Reviews

Daredevil

By Garth Franklin
Daredevil

The superhero/comic adaptation genre is in the midst of a major comeback with the likes of Marvel's "Blade", "X-Men" and of course "Spider-Man" proving the best film adaptations of the medium since those first few "Batman" and "Superman" flicks over a decade ago. However, like all trends, the market gets oversaturated with sub-standard clones and thus the overall output gets weaker and weaker as time goes on. "Blade 2" for example whilst proving enjoyable, was still somewhat a lacklustre to follow-up to the original - substituting an interesting story with dated wirework and cheesy filming tricks.

"Daredevil" takes a step further into the gutter by including both a fumbled story and some of the worst directing/visuals I've seen in an action movie in a long time. There've been worst superhero films to be sure (Superman 3 & 4, Captain America, Judge Dredd, Spawn) but this movie falls behind the mediocrity of the likes of "The Shadow" and "From Hell", both of which at least had some interesting ideas and a certain effective look to them.

So what's the problem? Well the finger can be pointed to several things though easily the biggest culprit is Mark Steven Johnson. I read the script a year ago and found it an ok but forgettable read at best - some elements like Bullseye were underused, Elektra had an interesting backstory and the romance was enjoyable albeit very rushed. Whilst the Bullseye elements were thankfully beefed up slightly, the problems in the final cut are far more noticable. The romance between Daredevil & Elektra is even more flimsy than originally planned, whilst the flashback to his childhood runs on far too long.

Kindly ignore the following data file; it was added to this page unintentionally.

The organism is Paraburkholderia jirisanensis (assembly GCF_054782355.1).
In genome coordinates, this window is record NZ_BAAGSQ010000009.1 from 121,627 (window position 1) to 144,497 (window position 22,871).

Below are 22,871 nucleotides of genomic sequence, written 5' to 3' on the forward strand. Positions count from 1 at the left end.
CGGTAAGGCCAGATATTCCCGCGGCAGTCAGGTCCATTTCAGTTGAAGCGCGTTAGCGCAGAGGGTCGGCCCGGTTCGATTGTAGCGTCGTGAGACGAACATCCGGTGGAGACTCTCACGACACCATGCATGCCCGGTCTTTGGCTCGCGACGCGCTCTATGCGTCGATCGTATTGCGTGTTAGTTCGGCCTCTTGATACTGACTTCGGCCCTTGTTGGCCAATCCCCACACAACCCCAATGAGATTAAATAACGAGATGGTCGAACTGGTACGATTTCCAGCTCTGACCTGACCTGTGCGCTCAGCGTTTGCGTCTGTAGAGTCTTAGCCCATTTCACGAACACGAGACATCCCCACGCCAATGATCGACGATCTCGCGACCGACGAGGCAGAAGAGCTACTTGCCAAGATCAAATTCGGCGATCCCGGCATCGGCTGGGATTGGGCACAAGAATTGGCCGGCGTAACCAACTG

The cameo sidekick of Foggy Nelson (with the exception of one or two lines) is simply unfunny, Kingpin & Elektra both desperately miss backstory let alone dimension, side characters from Matt's secretary to Kingpin's assistant have gone from decent parts to pure wastes of space, and don't even get me started on the cinematography. SO many scenes in this film use that god awful high contrast/highly saturated look like something out of a bad music video that it makes the action very hard to see. Graeme Revell's lacklustre score doesn't help much either.

So what does this movie have going for it? Two words, Colin Farrell. The man plays a somewhat insane playful Irishman (ie. he's playing himself) and is a deliciously over the top and morbidly dark villain who just seems to be having a ball. Every moment he's on screen the man rules it, as does Michael Clarke Duncan who brings a nice sense of both power and understatement to the Kingpin role.

Jennifer Garner who does such brilliant work as the female James Bond-esque Sidney Bristow on "Alias" should be right at home playing a character that's both everyday nice girl and action heroinne - sadly that's not the case here. She's got charisma and all her TV fighting skills combined with some new training which allows her to pull off the fight scenes quite convincingly (such as an admittedly fun playground teasing one-on-one), but the character development is so poor that she's not much more than a babe with an attitude. I've always liked Ben Affleck despite his decriers but I'm sorry - he's more wooden than the Congo Basin here.

Some reviewers are using the old excuse 'this was made for fans by a fan' which is such bullsh*t. John Logan was a major Trek fan and look what utter dreck 'Nemesis' was (and I'm a massive TNG fan). Johnson for all his love of the material, hasn't done this type or size of movie before and it shows. Why did "Lord of the Rings", "X-Men" and "Spider-Man" work? Because they had producers & directors who were not only fans of the material and could respect it, BUT were also proven filmmakers in their own right before they even touched this material.

At a brisk 100 minutes there's no time for extraneous material which is somewhat of a relief, and indeed in the last half hour the pace picks up a hell of a lot to result in some cool fights. The sad verdict though is all up the movie is a washout despite nice production values, costuming and the fact this is easily the darkest superhero flick that's hit the theatres since the somewhat morbid "Batman Returns" (a film with its own problems but still FAR better filmmaking). Justice may be blind, but the only enjoyment to be had out of this is to be blind drunk.

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